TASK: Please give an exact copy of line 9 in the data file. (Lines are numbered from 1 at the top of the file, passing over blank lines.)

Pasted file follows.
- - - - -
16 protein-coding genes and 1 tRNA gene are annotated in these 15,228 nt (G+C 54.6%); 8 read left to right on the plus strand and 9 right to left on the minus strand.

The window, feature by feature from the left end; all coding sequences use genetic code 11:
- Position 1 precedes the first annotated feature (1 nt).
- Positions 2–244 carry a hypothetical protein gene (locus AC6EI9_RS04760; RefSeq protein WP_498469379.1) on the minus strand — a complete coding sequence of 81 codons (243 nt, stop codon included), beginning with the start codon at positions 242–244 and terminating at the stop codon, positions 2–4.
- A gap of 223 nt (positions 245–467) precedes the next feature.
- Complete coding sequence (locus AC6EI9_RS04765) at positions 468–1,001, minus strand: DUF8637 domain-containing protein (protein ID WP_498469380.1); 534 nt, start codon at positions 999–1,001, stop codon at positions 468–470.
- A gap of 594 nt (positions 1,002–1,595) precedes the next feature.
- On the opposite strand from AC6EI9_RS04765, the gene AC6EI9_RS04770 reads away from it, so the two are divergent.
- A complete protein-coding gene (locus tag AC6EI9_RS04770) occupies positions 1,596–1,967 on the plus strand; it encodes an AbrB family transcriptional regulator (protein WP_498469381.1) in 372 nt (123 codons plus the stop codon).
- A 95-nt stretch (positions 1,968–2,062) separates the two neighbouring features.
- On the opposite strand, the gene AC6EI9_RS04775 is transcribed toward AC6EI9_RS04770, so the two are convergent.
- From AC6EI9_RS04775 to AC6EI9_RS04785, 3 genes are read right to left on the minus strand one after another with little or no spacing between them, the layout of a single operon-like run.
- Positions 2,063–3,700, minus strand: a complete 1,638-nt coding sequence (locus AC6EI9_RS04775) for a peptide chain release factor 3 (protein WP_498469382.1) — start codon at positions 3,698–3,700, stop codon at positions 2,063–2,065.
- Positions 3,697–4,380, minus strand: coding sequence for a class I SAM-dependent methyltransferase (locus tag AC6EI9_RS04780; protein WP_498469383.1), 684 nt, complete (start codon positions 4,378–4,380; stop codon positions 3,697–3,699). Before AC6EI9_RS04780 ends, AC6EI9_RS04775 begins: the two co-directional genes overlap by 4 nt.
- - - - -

- A complete protein-coding gene (locus tag AC6EI9_RS04770) occupies positions 1,596–1,967 on the plus strand; it encodes an AbrB family transcriptional regulator (protein WP_498469381.1) in 372 nt (123 codons plus the stop codon).